^ too have the hab-it DVD and think it is excellent. Not been doing it long enough to know what difference it makes but the logic behind it seems mor comprehensive than other similar exercises.^

I wish more women would do the exercises Doodle as they really do work, but as my doctor said, most people would rather not put in the effort.

I had the beginnings of a prolapse both front and back, and now I don't, so I am thrilled obviously! smile

crazyH Tue 16-Apr-19 10:07:30

Anna, What I was trying to say is, to limit the liquid intake when we are out and about, like for instance, on a day trip, to save the embarrassment of a dribble. If we are at home or in a place where the loos are easily accessible, drink as much as you want.....as a matter of fact, drink plenty.
.

Anja Tue 16-Apr-19 15:20:51

My problem is crazy I don’t get out enough!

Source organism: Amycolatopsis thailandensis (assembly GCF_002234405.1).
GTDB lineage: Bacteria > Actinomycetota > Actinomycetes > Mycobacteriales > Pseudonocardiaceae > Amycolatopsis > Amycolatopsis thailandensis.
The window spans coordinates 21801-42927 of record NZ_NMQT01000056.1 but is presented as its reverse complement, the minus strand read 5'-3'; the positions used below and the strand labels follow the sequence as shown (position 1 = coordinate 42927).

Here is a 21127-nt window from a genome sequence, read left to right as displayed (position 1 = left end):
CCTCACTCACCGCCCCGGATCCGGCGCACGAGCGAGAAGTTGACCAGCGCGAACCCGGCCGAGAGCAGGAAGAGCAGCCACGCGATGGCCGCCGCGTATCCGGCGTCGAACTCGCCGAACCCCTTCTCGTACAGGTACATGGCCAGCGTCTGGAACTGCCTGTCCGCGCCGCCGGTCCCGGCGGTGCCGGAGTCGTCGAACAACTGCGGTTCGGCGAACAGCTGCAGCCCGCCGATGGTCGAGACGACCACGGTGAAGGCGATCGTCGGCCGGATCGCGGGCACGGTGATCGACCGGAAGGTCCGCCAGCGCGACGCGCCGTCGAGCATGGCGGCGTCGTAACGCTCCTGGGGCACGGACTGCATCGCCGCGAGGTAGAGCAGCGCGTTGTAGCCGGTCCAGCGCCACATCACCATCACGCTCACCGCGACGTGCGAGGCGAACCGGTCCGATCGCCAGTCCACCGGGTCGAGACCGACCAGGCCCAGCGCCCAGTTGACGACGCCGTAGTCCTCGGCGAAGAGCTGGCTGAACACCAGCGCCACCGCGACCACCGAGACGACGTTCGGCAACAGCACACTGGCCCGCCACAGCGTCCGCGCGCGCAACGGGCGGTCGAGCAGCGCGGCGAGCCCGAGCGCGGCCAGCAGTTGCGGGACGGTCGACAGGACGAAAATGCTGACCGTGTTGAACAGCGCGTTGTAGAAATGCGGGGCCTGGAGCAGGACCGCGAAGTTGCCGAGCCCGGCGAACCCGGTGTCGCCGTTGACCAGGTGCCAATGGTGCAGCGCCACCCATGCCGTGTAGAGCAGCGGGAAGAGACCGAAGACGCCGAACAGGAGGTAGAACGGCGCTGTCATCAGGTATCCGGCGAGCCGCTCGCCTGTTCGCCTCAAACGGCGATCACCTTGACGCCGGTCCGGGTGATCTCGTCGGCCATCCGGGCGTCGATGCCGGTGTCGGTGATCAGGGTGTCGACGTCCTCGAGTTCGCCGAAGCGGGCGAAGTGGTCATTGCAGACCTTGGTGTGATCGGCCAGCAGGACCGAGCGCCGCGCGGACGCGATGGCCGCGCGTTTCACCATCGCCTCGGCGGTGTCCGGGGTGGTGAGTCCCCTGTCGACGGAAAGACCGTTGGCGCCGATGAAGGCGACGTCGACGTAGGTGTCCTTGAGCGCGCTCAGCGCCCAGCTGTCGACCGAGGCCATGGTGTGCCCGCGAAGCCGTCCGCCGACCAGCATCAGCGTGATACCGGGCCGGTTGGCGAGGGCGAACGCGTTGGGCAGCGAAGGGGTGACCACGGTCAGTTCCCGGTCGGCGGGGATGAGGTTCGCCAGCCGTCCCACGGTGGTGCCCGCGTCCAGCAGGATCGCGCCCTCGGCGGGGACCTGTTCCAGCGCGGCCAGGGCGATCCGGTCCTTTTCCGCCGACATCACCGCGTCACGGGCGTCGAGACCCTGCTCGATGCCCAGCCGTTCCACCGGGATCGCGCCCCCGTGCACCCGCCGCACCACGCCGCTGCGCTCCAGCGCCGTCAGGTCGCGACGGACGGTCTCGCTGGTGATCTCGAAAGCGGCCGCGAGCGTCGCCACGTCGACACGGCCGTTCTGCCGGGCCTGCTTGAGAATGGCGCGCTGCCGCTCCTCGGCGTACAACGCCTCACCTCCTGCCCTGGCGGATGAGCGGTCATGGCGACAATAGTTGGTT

Charleygirl5 Tue 16-Apr-19 15:39:46

There are drugs on the market- your GP could prescribe Oxybutynin hydrochloride. It is not a cure-all but it definitely helps.

fourormore Tue 16-Apr-19 16:30:58

Be careful with oxybutynin though everyone. I was prescribed it several years ago and as there was little or no effect the dose was increased several times over several months.
Eventually I was referred for a scan which showed I had an atonic bladder (basically an enlarged bladder that wasn't emptying itself properly) - made worse by the oxybutynin apparently!
Nowadays I am prescribed non-permanent catheters and self catheterise 3 or 4 times a day. Honestly it is not as horrendous as it sounds once you get used to it.